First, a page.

NL wild card: If the Braves can win tonight with the Cardinals losing, Atlanta will have somehow staved off collapse to win the wild card. Hopes rest on Derek Lowe, no stranger to postseason heroics, in matching up against Roy Oswalt. The good news is that the Phillies have stumbled lately, which works in Atlanta's favor. The bad news? Oswalt is a better pitcher than Lowe, whose 4.92 ERA is third-worst, behind 2004 and his rookie season of 1997 when he was a reliever. The Cardinals, meanwhile, are in must-win mode with Jake Westbrook heading up against Henry Sosa of the Astros in what is a lopsided matchup... on paper. Remember, Houston defeated St. Louis Monday night. It's going to be an entertaining night. Braves vs. Phillies, 7:10 p.m. ET | Cardinals vs. Astros, 8:05 p.m. ET

VelezDubious history: As SB Nation's Rob Neyer points out, the Dodgers' Eugenio Velez is hitless in 36 at-bats in the majors this season. Given he also finished 2010 with nine straight hitless, he's tied for the longest hitless streak. However, it doesn't count because it was split between two seasons. However, Velez has set a record for the most hitless at-bats in a season, not counting pitchers. Velez already outdistanced Hal Finney, who was 0 for 35 in 1935. With two games left, Velez should get a couple more at-bats to further extend his ignominious record -- or to end it with a hit.  Dodgers vs. Diamondbacks, 9:40 p.m. ET

For more baseball news, rumors and analysis, follow @EyeonBaseball on Twitter or subscribe to the RSS feed.
Posted on: September 23, 2011 10:19 am
 

Pepper: Kemp is NL's most valuable

Matt Kemp

By C. Trent Rosecrans

They were wearing KEMVP shirts in Los Angeles on Thursday night -- and it's hard to argue with them.

In a season where there was little to cheer for at Chavez Ravine, Kemp's amazing 2011 season was something that never seemed to disappoint. And in the last home game of the season on Thursday, Kemp did nothing to disappoint -- with his mother in the stands, Kemp went 4 for 5 with three doubles and his 36th home run of the season.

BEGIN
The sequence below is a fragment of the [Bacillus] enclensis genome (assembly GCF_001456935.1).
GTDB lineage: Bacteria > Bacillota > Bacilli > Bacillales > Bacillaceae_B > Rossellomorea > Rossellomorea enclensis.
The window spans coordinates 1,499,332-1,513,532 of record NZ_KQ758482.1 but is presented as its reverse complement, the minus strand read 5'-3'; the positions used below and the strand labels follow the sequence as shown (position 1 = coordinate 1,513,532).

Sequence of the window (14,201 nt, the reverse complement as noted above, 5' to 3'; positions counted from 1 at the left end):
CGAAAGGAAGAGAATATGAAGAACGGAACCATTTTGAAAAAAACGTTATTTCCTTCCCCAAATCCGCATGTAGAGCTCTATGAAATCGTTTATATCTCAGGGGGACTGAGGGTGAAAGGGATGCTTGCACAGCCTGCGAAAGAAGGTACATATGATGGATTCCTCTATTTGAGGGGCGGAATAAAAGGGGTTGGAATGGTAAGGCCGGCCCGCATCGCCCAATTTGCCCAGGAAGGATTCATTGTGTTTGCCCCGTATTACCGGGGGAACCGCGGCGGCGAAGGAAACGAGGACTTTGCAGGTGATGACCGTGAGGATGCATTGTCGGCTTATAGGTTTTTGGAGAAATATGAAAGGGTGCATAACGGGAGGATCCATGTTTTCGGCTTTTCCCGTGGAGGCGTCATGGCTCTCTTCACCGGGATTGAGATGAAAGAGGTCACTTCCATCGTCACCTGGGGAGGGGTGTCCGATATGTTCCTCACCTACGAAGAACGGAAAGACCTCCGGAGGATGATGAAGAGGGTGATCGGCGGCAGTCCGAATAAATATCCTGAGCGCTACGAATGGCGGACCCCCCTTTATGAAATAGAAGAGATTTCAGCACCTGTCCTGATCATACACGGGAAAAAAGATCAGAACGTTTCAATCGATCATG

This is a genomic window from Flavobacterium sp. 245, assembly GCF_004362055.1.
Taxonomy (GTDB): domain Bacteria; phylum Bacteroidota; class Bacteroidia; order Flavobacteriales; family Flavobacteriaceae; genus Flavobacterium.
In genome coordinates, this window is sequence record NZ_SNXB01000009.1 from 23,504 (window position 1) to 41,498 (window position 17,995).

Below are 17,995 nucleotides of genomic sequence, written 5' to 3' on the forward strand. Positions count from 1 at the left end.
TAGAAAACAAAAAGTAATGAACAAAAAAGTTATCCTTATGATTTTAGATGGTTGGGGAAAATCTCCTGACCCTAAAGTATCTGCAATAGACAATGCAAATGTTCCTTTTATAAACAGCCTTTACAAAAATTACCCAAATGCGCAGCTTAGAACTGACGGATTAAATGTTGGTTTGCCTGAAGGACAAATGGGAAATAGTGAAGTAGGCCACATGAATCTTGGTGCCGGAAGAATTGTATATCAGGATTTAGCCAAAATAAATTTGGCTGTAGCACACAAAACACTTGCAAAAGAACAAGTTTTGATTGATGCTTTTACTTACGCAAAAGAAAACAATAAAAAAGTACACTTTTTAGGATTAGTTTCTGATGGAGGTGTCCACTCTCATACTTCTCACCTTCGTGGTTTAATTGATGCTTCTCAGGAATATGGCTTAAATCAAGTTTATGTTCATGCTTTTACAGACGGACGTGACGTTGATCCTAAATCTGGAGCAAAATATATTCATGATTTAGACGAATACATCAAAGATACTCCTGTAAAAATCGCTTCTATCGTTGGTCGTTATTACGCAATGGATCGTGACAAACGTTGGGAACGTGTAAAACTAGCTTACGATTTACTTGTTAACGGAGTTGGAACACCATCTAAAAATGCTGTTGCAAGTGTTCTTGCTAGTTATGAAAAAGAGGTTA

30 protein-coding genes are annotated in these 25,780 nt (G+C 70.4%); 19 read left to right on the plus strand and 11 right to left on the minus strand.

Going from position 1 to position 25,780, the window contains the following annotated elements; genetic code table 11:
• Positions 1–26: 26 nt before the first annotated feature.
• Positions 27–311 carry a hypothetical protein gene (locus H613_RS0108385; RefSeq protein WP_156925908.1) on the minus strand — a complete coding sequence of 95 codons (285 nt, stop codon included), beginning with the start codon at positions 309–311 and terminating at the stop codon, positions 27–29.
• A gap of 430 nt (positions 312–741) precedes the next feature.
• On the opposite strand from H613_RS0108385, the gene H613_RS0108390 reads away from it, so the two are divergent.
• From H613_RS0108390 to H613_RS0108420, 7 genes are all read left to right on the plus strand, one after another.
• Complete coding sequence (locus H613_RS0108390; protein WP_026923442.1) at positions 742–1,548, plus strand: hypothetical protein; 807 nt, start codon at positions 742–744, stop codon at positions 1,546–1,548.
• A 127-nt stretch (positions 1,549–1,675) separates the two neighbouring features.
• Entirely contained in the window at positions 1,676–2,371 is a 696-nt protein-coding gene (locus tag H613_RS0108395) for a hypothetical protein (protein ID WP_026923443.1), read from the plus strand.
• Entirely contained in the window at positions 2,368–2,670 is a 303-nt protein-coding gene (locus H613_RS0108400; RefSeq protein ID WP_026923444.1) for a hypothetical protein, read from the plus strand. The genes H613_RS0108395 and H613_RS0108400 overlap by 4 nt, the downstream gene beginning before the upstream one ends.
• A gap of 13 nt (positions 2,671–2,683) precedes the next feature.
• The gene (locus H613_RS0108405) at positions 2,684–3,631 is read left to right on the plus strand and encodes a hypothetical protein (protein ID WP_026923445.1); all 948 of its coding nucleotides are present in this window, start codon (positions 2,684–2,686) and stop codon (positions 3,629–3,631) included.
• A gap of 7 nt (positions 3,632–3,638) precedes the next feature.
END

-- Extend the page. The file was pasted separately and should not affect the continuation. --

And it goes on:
And don't look now, but Kemp still has a shot at the triple crown -- he leads the league with 118 RBI, five ahead of Ryan Howard, he's just one homer behind Albert Pujols and he's third in batting average at .326, trailing Ryan Braun (.330) and Jose Reyes (.329).

He's also fourth in on-base percentage (.403), second in slugging (.582) and first in OPS (.985).  He also leads in total bases (335), runs (109), second in stolen bases (40) and second in hits (188).

If you like more advanced stats, according to Baseball-Reference.com, he leads in WAR (9.6) and OPS+ (171).

You may say his team stunk and he doesn't deserve the MVP -- but doesn't that make what he did more valuable? As bad as the Dodgers' season has been, they're still above .500 at 78-77 after last night's victory over the Giants. Andre Ethier had a nice run earlier in the season, but he's hardly been in the MVP discussion along with Kemp, while Braun has had Prince Fielder and Pujols has Lance Berkman and Matt Holliday. Jose Reyes' team has a worse record and Justin Upton can't match his stats. Kemp's not only the best player in the National League, he's also the most valuable.

Historic collapse: No, I'm not talking about the Red Sox or Braves -- it's the Pirates. Dejan Kovacevic of the Pittsburgh Tribune-Review, with a little help from the folks at Elias Sports Bureau, writes that in the modern age of Major League Baseball (otherwise known as "since 1900"), no team  has fared worse after being in first place at the 100-game marker. The Pirates have gone 16-40 since holding first place at 53-47 on July 25. The Pirates' .286 is by far the worst, with the 1977 Cubs coming second. That team was 60-40 through 100 games and then went 21-41 the rest of the way. You never want to be better than the Cubs at being bad.

Like his stature, Timmy likes his deals short: San Francisco's Tim Lincecum tells the San Francisco Chronicle  that he doesn't want to sign a long-term deal that would buy out his future free-agent years. Lincecum is eligible for free agency after the 2013 season.

Master storyteller: One of the great joys of this job is to meet some of the great personalities in this game. With broadcasters, most of their best stories come off the air -- and nobody has more and better stories than Vin Scully. Check out this story about Scully and Don Zimmer. [Los Angeles Times]

See you in San Jose?: Could the A's be the biggest beneficiary of the change in Giants ownership? They could be, and Mark Purdy, who broke the initial story, explains. [San Jose Mercury News]